quietman7

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About quietman7

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  1. quietman7

    .[[email protected]].phobos INFECTION

    Unfortunately, there is no known method that I am aware of to decrypt files encrypted by Phobos Ransomware without paying the ransom and obtaining the private keys from the criminals who created the ransomware unless they are leaked or seized & released by authorities. If feasible, your best option is to restore from backups, try file recovery software or backup/save your encrypted data as is and wait for a possible solution at a later time.
  2. quietman7

    djvur

    Update: Demonslay335 (aka Michael Gillespie), a ransomware analyst with the MalwareHunterTeam, advises victims of the newer .djvu, .djvuu, .udjvu, .djvuq, .uudjvu, .djvus, .djvur, .djvut, .djvup, .djuvq, .pdff, .tro and .tfude STOP Ransomware variants to send their ransom note, MAC address and an encrypted and original file pair to kNN for possible future decryption of their data...see these instructions. You can use any third-party sharing site (Google Drive, OneDrive, DropBox SendSpace, Mega, etc.) to send the file pair and provide a link in your PM. However, this is not a guarantee of decryption.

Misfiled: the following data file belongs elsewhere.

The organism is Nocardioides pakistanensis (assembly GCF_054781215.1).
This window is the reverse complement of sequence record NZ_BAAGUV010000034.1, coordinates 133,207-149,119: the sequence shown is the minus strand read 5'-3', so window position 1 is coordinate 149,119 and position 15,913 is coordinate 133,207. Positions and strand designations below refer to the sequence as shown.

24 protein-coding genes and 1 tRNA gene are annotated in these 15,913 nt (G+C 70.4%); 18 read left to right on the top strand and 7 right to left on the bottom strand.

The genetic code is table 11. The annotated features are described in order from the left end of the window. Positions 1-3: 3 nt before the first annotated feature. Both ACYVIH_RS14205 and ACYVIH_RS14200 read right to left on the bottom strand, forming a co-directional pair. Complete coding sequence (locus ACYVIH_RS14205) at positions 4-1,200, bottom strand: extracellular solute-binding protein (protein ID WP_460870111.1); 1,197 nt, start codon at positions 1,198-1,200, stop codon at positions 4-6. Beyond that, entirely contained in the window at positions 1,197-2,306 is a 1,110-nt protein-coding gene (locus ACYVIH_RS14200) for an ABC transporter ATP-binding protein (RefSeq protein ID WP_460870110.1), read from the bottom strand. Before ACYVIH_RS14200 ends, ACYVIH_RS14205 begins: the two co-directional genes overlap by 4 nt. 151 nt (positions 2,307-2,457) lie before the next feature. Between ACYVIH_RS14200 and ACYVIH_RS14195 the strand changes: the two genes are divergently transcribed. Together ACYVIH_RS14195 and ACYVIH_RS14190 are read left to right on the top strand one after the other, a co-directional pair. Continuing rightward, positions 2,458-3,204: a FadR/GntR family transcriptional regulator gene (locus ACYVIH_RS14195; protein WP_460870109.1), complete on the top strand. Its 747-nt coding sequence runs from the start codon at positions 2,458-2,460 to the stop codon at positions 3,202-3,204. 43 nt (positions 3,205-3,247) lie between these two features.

3. quietman7

    infected with encrypted files.

    Update: Demonslay335 (aka Michael Gillespie), a ransomware analyst with the MalwareHunterTeam, advises victims of the newer .djvu, .djvuu, .udjvu, .djvuq, .uudjvu, .djvus, .djvur, .djvut, .djvup, .djuvq, .pdff, .tro and .tfude STOP Ransomware variants to send their ransom note, personal ID found in the ransom note, MAC address and an encrypted and original file pair to member kNN for possible future decryption of their data (see here). Victims need to follow these instructions when sending messages to kNN...be aware that time is an important factor and this is not a guarantee of decryption. You can use a third-party sharing site (Google Drive, OneDrive, DropBox SendSpace, Mega, etc.) to send the file pair and provide a link in your PM.